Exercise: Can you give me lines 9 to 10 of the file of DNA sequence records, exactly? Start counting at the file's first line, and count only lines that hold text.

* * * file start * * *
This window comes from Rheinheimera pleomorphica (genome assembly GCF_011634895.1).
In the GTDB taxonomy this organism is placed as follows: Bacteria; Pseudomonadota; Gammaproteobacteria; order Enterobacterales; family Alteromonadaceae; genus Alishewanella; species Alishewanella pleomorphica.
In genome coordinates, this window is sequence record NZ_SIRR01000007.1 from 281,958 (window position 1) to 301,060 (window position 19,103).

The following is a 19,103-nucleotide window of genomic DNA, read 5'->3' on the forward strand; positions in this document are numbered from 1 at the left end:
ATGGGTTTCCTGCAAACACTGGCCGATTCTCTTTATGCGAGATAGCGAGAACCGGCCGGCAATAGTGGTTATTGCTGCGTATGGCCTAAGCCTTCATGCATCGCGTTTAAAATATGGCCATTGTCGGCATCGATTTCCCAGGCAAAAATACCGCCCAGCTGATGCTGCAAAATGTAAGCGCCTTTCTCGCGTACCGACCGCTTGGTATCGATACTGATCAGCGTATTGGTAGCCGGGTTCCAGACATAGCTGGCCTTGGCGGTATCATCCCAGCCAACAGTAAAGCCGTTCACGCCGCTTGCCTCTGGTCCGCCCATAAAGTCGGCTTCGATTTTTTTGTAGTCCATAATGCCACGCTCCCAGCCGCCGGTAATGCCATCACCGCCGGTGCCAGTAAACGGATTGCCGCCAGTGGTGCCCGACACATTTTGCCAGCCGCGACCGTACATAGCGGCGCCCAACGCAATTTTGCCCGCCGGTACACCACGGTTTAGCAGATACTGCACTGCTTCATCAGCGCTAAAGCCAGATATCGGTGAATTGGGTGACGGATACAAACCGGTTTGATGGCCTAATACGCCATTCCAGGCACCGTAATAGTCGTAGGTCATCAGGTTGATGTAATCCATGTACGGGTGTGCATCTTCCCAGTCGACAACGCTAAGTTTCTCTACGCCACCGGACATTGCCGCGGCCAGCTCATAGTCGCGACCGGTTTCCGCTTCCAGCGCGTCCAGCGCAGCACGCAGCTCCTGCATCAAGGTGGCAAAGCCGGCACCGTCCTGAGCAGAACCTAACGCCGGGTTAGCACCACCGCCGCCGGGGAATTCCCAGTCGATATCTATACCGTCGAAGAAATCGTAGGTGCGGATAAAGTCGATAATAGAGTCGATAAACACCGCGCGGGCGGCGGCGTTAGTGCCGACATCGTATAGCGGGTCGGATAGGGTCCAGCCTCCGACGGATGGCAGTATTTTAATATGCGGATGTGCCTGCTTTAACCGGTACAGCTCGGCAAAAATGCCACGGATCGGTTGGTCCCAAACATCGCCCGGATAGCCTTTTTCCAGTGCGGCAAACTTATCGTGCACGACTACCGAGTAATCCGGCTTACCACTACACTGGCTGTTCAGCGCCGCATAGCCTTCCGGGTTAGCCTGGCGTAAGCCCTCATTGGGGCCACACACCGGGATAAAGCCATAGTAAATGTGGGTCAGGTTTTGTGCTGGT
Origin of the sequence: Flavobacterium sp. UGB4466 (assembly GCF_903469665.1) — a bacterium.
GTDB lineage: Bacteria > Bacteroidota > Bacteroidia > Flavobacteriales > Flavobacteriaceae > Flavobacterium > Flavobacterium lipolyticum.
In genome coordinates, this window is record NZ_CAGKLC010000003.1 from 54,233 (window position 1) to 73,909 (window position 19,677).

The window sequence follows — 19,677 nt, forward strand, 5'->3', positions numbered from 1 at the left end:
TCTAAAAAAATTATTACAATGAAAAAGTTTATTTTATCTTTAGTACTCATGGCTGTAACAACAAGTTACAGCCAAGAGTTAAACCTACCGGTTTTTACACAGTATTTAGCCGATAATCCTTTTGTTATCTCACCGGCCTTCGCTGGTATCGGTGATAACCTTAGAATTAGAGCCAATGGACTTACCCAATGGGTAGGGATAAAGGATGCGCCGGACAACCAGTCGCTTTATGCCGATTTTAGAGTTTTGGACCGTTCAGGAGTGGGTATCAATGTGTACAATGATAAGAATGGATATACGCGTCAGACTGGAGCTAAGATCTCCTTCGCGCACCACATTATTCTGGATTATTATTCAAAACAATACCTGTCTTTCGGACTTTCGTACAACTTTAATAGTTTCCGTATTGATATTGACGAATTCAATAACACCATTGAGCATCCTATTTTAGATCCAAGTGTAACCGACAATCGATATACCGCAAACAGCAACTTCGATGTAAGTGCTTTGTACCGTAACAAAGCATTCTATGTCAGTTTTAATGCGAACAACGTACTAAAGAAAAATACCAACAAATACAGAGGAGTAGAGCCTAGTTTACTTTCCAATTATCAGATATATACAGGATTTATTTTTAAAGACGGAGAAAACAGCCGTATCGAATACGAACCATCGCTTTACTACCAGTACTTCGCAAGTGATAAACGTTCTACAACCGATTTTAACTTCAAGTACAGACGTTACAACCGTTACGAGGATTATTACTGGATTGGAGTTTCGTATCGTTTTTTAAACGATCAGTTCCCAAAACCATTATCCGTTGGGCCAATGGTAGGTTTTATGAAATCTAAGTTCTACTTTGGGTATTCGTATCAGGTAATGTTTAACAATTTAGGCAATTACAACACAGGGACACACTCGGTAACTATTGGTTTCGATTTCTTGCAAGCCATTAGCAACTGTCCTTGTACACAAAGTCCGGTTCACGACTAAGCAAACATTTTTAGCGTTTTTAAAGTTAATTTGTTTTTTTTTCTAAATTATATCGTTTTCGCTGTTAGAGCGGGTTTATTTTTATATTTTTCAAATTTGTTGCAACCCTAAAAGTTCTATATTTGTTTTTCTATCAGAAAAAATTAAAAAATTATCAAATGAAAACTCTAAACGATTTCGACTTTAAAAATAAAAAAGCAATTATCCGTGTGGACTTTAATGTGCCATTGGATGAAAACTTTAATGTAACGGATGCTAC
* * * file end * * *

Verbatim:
The window sequence follows — 19,677 nt, forward strand, 5'->3', positions numbered from 1 at the left end:
TCTAAAAAAATTATTACAATGAAAAAGTTTATTTTATCTTTAGTACTCATGGCTGTAACAACAAGTTACAGCCAAGAGTTAAACCTACCGGTTTTTACACAGTATTTAGCCGATAATCCTTTTGTTATCTCACCGGCCTTCGCTGGTATCGGTGATAACCTTAGAATTAGAGCCAATGGACTTACCCAATGGGTAGGGATAAAGGATGCGCCGGACAACCAGTCGCTTTATGCCGATTTTAGAGTTTTGGACCGTTCAGGAGTGGGTATCAATGTGTACAATGATAAGAATGGATATACGCGTCAGACTGGAGCTAAGATCTCCTTCGCGCACCACATTATTCTGGATTATTATTCAAAACAATACCTGTCTTTCGGACTTTCGTACAACTTTAATAGTTTCCGTATTGATATTGACGAATTCAATAACACCATTGAGCATCCTATTTTAGATCCAAGTGTAACCGACAATCGATATACCGCAAACAGCAACTTCGATGTAAGTGCTTTGTACCGTAACAAAGCATTCTATGTCAGTTTTAATGCGAACAACGTACTAAAGAAAAATACCAACAAATACAGAGGAGTAGAGCCTAGTTTACTTTCCAATTATCAGATATATACAGGATTTATTTTTAAAGACGGAGAAAACAGCCGTATCGAATACGAACCATCGCTTTACTACCAGTACTTCGCAAGTGATAAACGTTCTACAACCGATTTTAACTTCAAGTACAGACGTTACAACCGTTACGAGGATTATTACTGGATTGGAGTTTCGTATCGTTTTTTAAACGATCAGTTCCCAAAACCATTATCCGTTGGGCCAATGGTAGGTTTTATGAAATCTAAGTTCTACTTTGGGTATTCGTATCAGGTAATGTTTAACAATTTAGGCAATTACAACACAGGGACACACTCGGTAACTATTGGTTTCGATTTCTTGCAAGCCATTAGCAACTGTCCTTGTACACAAAGTCCGGTTCACGACTAAGCAAACATTTTTAGCGTTTTTAAAGTTAATTTGTTTTTTTTTCTAAATTATATCGTTTTCGCTGTTAGAGCGGGTTTATTTTTATATTTTTCAAATTTGTTGCAACCCTAAAAGTTCTATATTTGTTTTTCTATCAGAAAAAATTAAAAAATTATCAAATGAAAACTCTAAACGATTTCGACTTTAAAAATAAAAAAGCAATTATCCGTGTGGACTTTAATGTGCCATTGGATGAAAACTTTAATGTAACGGATGCTAC